Analysis of Blacklist Update Frequency for Countering Malware Attacks on Websites

Takeshi YAGI
Hiroyuki OHSAKI
Masayuki MURATA

IEICE TRANSACTIONS on Communications   Vol.E97-B    No.1    pp.76-86
Publication Date: 2014/01/01
Online ISSN: 1745-1345
DOI: 10.1587/transcom.E97.B.76
Print ISSN: 0916-8516
Type of Manuscript: PAPER
Category: Internet
malware,  website,  blacklist,  monitoring,  state transition,  analysis,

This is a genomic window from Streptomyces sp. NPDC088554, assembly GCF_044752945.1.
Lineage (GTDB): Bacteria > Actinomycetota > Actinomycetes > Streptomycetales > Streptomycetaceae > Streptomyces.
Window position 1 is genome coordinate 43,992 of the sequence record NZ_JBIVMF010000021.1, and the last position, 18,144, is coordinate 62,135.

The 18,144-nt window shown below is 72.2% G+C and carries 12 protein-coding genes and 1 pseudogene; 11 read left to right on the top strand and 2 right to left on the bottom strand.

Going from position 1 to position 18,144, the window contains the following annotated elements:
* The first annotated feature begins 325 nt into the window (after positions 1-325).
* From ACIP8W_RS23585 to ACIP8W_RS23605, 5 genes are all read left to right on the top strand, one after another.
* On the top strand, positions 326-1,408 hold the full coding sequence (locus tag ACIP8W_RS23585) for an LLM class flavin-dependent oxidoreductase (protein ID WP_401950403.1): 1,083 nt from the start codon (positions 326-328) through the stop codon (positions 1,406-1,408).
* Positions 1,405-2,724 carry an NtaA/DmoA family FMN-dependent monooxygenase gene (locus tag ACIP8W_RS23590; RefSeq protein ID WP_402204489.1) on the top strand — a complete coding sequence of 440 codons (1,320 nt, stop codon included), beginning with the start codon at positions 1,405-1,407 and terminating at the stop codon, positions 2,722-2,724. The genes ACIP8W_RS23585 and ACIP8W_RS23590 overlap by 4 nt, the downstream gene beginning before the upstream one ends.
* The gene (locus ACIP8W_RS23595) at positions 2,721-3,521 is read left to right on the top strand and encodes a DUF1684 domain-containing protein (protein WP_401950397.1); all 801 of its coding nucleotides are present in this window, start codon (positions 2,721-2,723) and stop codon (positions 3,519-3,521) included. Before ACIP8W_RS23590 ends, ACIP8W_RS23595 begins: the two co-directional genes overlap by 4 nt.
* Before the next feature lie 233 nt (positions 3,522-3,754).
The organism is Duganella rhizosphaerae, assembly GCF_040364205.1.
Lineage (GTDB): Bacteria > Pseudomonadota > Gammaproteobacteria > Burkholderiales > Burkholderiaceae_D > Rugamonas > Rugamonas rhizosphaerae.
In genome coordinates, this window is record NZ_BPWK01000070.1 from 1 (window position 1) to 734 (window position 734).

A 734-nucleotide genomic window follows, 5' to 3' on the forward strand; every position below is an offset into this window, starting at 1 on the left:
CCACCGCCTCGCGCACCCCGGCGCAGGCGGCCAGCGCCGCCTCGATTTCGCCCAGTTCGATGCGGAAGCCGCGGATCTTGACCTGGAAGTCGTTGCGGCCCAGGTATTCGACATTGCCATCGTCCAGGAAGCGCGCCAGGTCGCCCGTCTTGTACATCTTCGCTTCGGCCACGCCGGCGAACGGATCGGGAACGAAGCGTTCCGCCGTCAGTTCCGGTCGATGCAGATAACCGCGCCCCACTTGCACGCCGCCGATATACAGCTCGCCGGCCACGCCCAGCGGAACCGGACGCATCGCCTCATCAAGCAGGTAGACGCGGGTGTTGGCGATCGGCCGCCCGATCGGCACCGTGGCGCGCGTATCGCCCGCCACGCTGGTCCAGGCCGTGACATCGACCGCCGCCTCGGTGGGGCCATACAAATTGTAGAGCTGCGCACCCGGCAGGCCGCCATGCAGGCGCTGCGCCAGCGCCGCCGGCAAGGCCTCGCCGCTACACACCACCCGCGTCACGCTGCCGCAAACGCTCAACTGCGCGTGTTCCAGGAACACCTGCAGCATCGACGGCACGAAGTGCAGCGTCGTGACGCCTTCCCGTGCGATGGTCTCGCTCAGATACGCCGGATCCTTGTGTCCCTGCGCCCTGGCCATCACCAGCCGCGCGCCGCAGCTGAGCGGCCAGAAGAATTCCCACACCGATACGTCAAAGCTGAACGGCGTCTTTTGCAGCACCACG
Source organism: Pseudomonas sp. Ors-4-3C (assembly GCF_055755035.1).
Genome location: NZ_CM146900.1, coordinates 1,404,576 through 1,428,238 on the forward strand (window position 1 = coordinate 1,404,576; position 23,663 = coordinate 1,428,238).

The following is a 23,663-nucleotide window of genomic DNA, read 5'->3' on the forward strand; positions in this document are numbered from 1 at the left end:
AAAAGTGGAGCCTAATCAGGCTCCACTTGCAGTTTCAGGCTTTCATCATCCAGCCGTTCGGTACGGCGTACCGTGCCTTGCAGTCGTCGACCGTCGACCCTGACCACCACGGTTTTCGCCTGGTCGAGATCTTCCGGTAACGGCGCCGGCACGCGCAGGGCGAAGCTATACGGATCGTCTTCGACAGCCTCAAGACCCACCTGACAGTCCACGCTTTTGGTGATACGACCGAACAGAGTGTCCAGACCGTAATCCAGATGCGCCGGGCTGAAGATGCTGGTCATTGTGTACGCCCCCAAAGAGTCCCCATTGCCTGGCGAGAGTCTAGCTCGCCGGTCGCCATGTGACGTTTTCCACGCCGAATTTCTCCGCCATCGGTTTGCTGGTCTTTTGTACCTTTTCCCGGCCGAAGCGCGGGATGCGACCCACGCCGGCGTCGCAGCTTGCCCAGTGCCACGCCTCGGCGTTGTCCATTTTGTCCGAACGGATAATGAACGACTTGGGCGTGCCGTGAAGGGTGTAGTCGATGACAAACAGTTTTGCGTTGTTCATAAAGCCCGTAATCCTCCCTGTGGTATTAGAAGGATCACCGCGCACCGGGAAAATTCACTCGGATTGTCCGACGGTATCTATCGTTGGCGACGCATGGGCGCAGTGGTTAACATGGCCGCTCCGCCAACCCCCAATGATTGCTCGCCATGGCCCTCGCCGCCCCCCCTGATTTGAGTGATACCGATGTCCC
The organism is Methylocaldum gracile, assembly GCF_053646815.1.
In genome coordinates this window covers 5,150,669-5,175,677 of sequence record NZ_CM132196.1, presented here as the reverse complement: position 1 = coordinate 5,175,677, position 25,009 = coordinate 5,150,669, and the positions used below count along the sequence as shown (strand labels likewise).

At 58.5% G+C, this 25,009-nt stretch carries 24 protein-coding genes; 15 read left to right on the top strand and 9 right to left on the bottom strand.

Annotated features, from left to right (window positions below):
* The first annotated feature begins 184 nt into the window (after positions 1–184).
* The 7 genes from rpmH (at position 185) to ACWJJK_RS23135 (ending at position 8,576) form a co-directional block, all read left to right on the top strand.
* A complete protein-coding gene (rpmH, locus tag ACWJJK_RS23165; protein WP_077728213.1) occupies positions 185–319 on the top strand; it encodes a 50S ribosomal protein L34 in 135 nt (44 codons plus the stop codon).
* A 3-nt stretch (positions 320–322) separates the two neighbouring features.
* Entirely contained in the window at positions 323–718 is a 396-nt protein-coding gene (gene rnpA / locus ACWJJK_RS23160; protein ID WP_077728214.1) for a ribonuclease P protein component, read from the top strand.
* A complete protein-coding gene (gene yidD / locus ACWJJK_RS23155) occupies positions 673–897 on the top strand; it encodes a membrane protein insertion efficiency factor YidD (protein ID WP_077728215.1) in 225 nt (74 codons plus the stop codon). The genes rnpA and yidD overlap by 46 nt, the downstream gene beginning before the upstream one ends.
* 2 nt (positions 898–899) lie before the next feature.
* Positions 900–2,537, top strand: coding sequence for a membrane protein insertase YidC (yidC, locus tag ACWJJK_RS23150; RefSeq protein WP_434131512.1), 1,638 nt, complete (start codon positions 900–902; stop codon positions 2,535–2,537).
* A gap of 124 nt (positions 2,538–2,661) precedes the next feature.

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We proposes a method for determining the frequency for monitoring the activities of a malware download site used for malware attacks on websites. In recent years, there has been an increase in attacks exploiting vulnerabilities in web applications for infecting websites with malware and maliciously using those websites as attack platforms. One scheme for countering such attacks is to blacklist malware download sites and filter out access to them from user websites. However, a malware download site is often constructed through the use of an ordinary website that has been maliciously manipulated by an attacker. Once the malware has been deleted from the malware download site, this scheme must be able to unblacklist that site to prevent normal user websites from being falsely detected as malware download sites. However, if a malware download site is frequently monitored for the presence of malware, the attacker may sense this monitoring and relocate that malware on a different site. This means that an attack will not be detected until the newly generated malware download site is discovered. In response to these problems, we clarify the change in attack-detection accuracy caused by attacker behavior. This is done by modeling attacker behavior, specifying a state-transition model with respect to the blacklisting of a malware download site, and analyzing these models with synthetically generated attack patterns and measured attack patterns in an operation network. From this analysis, we derive the optimal monitoring frequency that maximizes the true detection rate while minimizing the false detection rate.